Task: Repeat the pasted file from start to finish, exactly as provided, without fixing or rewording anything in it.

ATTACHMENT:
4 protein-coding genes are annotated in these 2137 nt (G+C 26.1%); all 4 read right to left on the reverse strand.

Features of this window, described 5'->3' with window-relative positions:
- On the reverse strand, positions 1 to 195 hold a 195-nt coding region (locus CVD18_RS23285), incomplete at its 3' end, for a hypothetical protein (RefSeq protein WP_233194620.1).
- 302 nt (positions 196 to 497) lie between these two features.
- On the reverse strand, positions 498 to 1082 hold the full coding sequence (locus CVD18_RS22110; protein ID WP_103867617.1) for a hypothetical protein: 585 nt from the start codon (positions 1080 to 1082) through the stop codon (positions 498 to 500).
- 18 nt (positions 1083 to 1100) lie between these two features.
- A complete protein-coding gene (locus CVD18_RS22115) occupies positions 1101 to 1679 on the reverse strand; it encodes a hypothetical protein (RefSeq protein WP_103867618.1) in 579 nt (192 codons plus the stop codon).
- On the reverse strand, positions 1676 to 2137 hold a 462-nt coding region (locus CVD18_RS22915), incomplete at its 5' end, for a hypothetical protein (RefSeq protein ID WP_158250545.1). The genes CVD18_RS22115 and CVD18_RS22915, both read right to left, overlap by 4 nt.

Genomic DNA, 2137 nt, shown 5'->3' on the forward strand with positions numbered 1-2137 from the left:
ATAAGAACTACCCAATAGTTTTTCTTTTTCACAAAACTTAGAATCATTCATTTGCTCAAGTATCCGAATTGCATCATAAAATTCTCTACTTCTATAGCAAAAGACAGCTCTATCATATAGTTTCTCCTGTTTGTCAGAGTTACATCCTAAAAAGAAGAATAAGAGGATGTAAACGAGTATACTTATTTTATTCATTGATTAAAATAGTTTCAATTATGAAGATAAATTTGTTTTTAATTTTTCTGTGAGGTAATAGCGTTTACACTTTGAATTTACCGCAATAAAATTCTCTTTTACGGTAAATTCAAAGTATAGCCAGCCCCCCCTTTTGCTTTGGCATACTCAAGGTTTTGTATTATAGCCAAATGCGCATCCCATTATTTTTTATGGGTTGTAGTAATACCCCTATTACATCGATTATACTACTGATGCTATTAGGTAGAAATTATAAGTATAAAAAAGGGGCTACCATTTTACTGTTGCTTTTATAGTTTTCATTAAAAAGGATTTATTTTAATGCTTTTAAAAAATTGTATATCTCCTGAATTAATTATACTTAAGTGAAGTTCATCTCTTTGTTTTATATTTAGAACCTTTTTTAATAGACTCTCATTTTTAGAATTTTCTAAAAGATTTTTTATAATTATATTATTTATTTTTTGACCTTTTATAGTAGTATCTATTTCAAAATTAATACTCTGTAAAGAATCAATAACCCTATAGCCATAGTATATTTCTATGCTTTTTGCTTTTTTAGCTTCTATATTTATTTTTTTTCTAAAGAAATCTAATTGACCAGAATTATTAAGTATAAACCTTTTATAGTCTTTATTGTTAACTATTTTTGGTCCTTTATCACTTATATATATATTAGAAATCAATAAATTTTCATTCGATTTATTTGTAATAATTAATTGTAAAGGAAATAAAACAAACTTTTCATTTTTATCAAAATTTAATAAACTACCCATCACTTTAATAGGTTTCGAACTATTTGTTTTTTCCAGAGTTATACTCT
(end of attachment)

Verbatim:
4 protein-coding genes are annotated in these 2137 nt (G+C 26.1%); all 4 read right to left on the reverse strand.

Features of this window, described 5'->3' with window-relative positions:
- On the reverse strand, positions 1 to 195 hold a 195-nt coding region (locus CVD18_RS23285), incomplete at its 3' end, for a hypothetical protein (RefSeq protein WP_233194620.1).
- 302 nt (positions 196 to 497) lie between these two features.
- On the reverse strand, positions 498 to 1082 hold the full coding sequence (locus CVD18_RS22110; protein ID WP_103867617.1) for a hypothetical protein: 585 nt from the start codon (positions 1080 to 1082) through the stop codon (positions 498 to 500).
- 18 nt (positions 1083 to 1100) lie between these two features.
- A complete protein-coding gene (locus CVD18_RS22115) occupies positions 1101 to 1679 on the reverse strand; it encodes a hypothetical protein (RefSeq protein WP_103867618.1) in 579 nt (192 codons plus the stop codon).
- On the reverse strand, positions 1676 to 2137 hold a 462-nt coding region (locus CVD18_RS22915), incomplete at its 5' end, for a hypothetical protein (RefSeq protein ID WP_158250545.1). The genes CVD18_RS22115 and CVD18_RS22915, both read right to left, overlap by 4 nt.

Genomic DNA, 2137 nt, shown 5'->3' on the forward strand with positions numbered 1-2137 from the left:
ATAAGAACTACCCAATAGTTTTTCTTTTTCACAAAACTTAGAATCATTCATTTGCTCAAGTATCCGAATTGCATCATAAAATTCTCTACTTCTATAGCAAAAGACAGCTCTATCATATAGTTTCTCCTGTTTGTCAGAGTTACATCCTAAAAAGAAGAATAAGAGGATGTAAACGAGTATACTTATTTTATTCATTGATTAAAATAGTTTCAATTATGAAGATAAATTTGTTTTTAATTTTTCTGTGAGGTAATAGCGTTTACACTTTGAATTTACCGCAATAAAATTCTCTTTTACGGTAAATTCAAAGTATAGCCAGCCCCCCCTTTTGCTTTGGCATACTCAAGGTTTTGTATTATAGCCAAATGCGCATCCCATTATTTTTTATGGGTTGTAGTAATACCCCTATTACATCGATTATACTACTGATGCTATTAGGTAGAAATTATAAGTATAAAAAAGGGGCTACCATTTTACTGTTGCTTTTATAGTTTTCATTAAAAAGGATTTATTTTAATGCTTTTAAAAAATTGTATATCTCCTGAATTAATTATACTTAAGTGAAGTTCATCTCTTTGTTTTATATTTAGAACCTTTTTTAATAGACTCTCATTTTTAGAATTTTCTAAAAGATTTTTTATAATTATATTATTTATTTTTTGACCTTTTATAGTAGTATCTATTTCAAAATTAATACTCTGTAAAGAATCAATAACCCTATAGCCATAGTATATTTCTATGCTTTTTGCTTTTTTAGCTTCTATATTTATTTTTTTTCTAAAGAAATCTAATTGACCAGAATTATTAAGTATAAACCTTTTATAGTCTTTATTGTTAACTATTTTTGGTCCTTTATCACTTATATATATATTAGAAATCAATAAATTTTCATTCGATTTATTTGTAATAATTAATTGTAAAGGAAATAAAACAAACTTTTCATTTTTATCAAAATTTAATAAACTACCCATCACTTTAATAGGTTTCGAACTATTTGTTTTTTCCAGAGTTATACTCT